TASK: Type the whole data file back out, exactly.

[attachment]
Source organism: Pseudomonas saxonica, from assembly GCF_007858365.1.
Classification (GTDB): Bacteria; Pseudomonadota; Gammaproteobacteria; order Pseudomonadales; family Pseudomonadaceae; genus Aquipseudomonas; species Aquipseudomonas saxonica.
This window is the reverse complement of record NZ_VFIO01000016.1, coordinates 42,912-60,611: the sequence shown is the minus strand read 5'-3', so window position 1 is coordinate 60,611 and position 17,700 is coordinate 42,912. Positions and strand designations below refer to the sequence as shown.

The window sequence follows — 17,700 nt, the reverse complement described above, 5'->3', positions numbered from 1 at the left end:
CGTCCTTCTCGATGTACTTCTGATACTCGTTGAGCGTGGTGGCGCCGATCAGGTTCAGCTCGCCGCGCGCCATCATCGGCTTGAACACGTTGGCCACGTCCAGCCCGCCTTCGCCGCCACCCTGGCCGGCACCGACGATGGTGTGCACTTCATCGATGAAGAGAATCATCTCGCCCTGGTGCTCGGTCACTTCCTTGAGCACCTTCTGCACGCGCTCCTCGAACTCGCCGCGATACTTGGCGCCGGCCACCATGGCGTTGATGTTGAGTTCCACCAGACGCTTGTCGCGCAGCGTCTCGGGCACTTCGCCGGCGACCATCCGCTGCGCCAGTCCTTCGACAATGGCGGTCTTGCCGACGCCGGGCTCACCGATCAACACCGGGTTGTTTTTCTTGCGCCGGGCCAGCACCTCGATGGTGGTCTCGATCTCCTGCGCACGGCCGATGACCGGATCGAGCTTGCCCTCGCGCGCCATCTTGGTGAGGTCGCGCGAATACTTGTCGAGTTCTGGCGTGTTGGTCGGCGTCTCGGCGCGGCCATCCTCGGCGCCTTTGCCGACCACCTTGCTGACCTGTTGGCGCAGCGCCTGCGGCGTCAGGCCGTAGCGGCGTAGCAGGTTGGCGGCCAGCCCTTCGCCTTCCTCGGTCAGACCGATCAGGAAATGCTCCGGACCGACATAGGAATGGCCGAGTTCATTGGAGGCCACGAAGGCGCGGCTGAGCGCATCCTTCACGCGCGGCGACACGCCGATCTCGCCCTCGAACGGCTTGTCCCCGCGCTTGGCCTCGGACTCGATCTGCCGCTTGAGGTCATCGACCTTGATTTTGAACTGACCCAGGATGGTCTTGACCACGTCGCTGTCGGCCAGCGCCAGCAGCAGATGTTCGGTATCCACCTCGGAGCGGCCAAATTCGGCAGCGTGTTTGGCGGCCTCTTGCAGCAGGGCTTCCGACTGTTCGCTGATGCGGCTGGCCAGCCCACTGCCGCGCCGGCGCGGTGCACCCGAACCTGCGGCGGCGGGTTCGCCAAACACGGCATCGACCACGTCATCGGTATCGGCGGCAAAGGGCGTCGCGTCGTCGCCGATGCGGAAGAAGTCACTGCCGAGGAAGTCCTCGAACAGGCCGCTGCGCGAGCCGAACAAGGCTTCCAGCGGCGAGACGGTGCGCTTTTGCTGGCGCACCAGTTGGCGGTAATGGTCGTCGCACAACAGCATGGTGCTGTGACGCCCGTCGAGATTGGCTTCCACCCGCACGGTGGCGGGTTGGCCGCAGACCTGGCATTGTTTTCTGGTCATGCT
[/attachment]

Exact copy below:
Source organism: Pseudomonas saxonica, from assembly GCF_007858365.1.
Classification (GTDB): Bacteria; Pseudomonadota; Gammaproteobacteria; order Pseudomonadales; family Pseudomonadaceae; genus Aquipseudomonas; species Aquipseudomonas saxonica.
This window is the reverse complement of record NZ_VFIO01000016.1, coordinates 42,912-60,611: the sequence shown is the minus strand read 5'-3', so window position 1 is coordinate 60,611 and position 17,700 is coordinate 42,912. Positions and strand designations below refer to the sequence as shown.

The window sequence follows — 17,700 nt, the reverse complement described above, 5'->3', positions numbered from 1 at the left end:
CGTCCTTCTCGATGTACTTCTGATACTCGTTGAGCGTGGTGGCGCCGATCAGGTTCAGCTCGCCGCGCGCCATCATCGGCTTGAACACGTTGGCCACGTCCAGCCCGCCTTCGCCGCCACCCTGGCCGGCACCGACGATGGTGTGCACTTCATCGATGAAGAGAATCATCTCGCCCTGGTGCTCGGTCACTTCCTTGAGCACCTTCTGCACGCGCTCCTCGAACTCGCCGCGATACTTGGCGCCGGCCACCATGGCGTTGATGTTGAGTTCCACCAGACGCTTGTCGCGCAGCGTCTCGGGCACTTCGCCGGCGACCATCCGCTGCGCCAGTCCTTCGACAATGGCGGTCTTGCCGACGCCGGGCTCACCGATCAACACCGGGTTGTTTTTCTTGCGCCGGGCCAGCACCTCGATGGTGGTCTCGATCTCCTGCGCACGGCCGATGACCGGATCGAGCTTGCCCTCGCGCGCCATCTTGGTGAGGTCGCGCGAATACTTGTCGAGTTCTGGCGTGTTGGTCGGCGTCTCGGCGCGGCCATCCTCGGCGCCTTTGCCGACCACCTTGCTGACCTGTTGGCGCAGCGCCTGCGGCGTCAGGCCGTAGCGGCGTAGCAGGTTGGCGGCCAGCCCTTCGCCTTCCTCGGTCAGACCGATCAGGAAATGCTCCGGACCGACATAGGAATGGCCGAGTTCATTGGAGGCCACGAAGGCGCGGCTGAGCGCATCCTTCACGCGCGGCGACACGCCGATCTCGCCCTCGAACGGCTTGTCCCCGCGCTTGGCCTCGGACTCGATCTGCCGCTTGAGGTCATCGACCTTGATTTTGAACTGACCCAGGATGGTCTTGACCACGTCGCTGTCGGCCAGCGCCAGCAGCAGATGTTCGGTATCCACCTCGGAGCGGCCAAATTCGGCAGCGTGTTTGGCGGCCTCTTGCAGCAGGGCTTCCGACTGTTCGCTGATGCGGCTGGCCAGCCCACTGCCGCGCCGGCGCGGTGCACCCGAACCTGCGGCGGCGGGTTCGCCAAACACGGCATCGACCACGTCATCGGTATCGGCGGCAAAGGGCGTCGCGTCGTCGCCGATGCGGAAGAAGTCACTGCCGAGGAAGTCCTCGAACAGGCCGCTGCGCGAGCCGAACAAGGCTTCCAGCGGCGAGACGGTGCGCTTTTGCTGGCGCACCAGTTGGCGGTAATGGTCGTCGCACAACAGCATGGTGCTGTGACGCCCGTCGAGATTGGCTTCCACCCGCACGGTGGCGGGTTGGCCGCAGACCTGGCATTGTTTTCTGGTCATGCT